Research: FLEISCHER and colleagues,

Listed in Issue 20


FLEISCHER and colleagues, Department of Dermatology, Bowman Gray School of Medicine of Wake Forest University, Winston-Salem, North Carolina USA investigated the use of alternative medical treatments for psoriasis, including sociodemographic variables, conventional medical treatment and severity of psoriasis disease.



317 out of 578 psoriasis patients (55%) from a university dermatology clinic responded to a questionnaire. 57% of the respondents were women. Psoriasis severity was measured with the Self-Administered Psoriasis Area and Severity Index.


62% of respondents used alternative medicine and excluding sunlight and nonprescription tanning equipment, 51% used one or more of alternative therapeutic treatments. Psoriasis severity was worse in those who had tried herbal remedies, vitamin therapy and dietary manipulation. Apart from vitamin therapy, there was no association between intensity of conventional medical treatment and alternative treatment. The present or prior use of herbal remedies was correlated with vitamin therapy use and sunbathing and dietary interventions were significantly correlated with vitamin therapy. Of the 113 (36%) who had used nonprescription tanning equipment for their psoriasis, 68% thought this modality to be effective. The authors found that alternative medical therapies were widely used by the participants of this study.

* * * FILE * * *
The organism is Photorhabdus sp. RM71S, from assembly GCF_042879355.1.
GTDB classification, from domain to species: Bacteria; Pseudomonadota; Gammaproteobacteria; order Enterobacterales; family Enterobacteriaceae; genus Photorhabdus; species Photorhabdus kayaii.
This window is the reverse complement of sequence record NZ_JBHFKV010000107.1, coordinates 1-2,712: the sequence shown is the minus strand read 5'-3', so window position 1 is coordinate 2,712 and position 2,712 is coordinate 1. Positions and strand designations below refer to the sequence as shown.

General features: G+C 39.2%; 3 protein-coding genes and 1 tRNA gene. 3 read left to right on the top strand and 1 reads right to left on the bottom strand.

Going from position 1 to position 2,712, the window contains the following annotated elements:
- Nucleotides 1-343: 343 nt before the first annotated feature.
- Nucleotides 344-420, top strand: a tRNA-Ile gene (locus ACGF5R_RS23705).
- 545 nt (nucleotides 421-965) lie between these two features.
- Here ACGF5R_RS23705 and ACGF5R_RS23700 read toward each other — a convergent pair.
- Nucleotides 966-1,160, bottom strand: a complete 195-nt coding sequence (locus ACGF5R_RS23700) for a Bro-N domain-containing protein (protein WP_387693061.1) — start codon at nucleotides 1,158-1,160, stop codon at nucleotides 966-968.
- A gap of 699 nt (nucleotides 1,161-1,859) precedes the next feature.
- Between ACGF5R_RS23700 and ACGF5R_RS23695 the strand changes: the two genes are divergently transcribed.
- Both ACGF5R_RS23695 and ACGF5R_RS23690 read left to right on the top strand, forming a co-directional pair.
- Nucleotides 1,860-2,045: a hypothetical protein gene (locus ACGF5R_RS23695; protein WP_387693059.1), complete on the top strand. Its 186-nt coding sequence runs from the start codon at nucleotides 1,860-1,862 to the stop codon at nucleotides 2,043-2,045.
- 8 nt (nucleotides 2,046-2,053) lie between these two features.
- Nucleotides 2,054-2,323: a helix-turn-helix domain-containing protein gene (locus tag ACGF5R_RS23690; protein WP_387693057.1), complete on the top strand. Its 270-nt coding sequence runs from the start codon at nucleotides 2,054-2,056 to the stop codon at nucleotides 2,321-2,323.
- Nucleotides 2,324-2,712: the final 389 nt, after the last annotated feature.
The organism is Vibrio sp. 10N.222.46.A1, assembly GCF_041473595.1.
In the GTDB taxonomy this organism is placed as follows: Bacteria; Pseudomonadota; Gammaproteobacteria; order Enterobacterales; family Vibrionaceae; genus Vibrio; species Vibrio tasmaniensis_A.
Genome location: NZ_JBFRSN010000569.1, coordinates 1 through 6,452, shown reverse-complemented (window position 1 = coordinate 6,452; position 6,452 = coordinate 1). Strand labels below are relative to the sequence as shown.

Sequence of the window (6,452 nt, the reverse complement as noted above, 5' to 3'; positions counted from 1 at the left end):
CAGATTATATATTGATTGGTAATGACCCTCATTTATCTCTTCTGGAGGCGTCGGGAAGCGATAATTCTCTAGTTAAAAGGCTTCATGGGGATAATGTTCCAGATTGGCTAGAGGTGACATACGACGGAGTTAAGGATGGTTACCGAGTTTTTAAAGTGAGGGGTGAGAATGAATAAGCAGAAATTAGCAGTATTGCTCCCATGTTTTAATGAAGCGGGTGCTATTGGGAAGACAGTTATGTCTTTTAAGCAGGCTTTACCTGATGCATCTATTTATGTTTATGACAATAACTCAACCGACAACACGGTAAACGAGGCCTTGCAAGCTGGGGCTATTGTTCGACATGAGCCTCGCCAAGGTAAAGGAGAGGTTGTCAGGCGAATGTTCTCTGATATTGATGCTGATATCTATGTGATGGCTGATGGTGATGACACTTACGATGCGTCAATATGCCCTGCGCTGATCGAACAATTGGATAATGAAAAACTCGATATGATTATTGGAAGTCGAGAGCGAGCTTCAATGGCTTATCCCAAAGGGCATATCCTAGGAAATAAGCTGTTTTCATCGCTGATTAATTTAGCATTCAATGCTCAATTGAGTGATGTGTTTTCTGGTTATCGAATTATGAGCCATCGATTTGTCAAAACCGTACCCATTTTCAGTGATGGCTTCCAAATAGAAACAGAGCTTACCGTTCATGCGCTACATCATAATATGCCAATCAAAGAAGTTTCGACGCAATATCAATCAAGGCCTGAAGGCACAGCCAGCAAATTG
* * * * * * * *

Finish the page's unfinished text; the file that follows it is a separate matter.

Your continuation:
There is a need for clinicians to be aware of the use of nonallopathic remedies by their patients in order to discover useful information regarding future therapies and to monitor for adverse effects.


Fleischer AB Jr et al. Alternative therapies commonly used within a population of patients with psoriasis. Cutis 58(3): 21620. Sep 1996.


It is not at all surprising that those people suffering the worst psoriasis would have tried every possible treatment option, including herbal and dietary therapies. It is interesting that the authors suggest that doctors be on the look-out for the use of alternative therapies in case they discover something that works for this often intractable condition, and, unfortunately predictable that they warn doctors to look out for side-effects of complementary treatment.

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